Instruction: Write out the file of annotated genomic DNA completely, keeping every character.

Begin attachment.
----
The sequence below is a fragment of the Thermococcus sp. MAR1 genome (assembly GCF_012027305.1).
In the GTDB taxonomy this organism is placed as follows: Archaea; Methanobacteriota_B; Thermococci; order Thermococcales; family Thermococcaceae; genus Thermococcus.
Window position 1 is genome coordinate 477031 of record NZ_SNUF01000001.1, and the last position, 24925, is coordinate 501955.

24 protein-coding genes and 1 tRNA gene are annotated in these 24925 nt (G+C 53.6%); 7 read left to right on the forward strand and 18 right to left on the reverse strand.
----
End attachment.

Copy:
The sequence below is a fragment of the Thermococcus sp. MAR1 genome (assembly GCF_012027305.1).
In the GTDB taxonomy this organism is placed as follows: Archaea; Methanobacteriota_B; Thermococci; order Thermococcales; family Thermococcaceae; genus Thermococcus.
Window position 1 is genome coordinate 477031 of record NZ_SNUF01000001.1, and the last position, 24925, is coordinate 501955.

24 protein-coding genes and 1 tRNA gene are annotated in these 24925 nt (G+C 53.6%); 7 read left to right on the forward strand and 18 right to left on the reverse strand.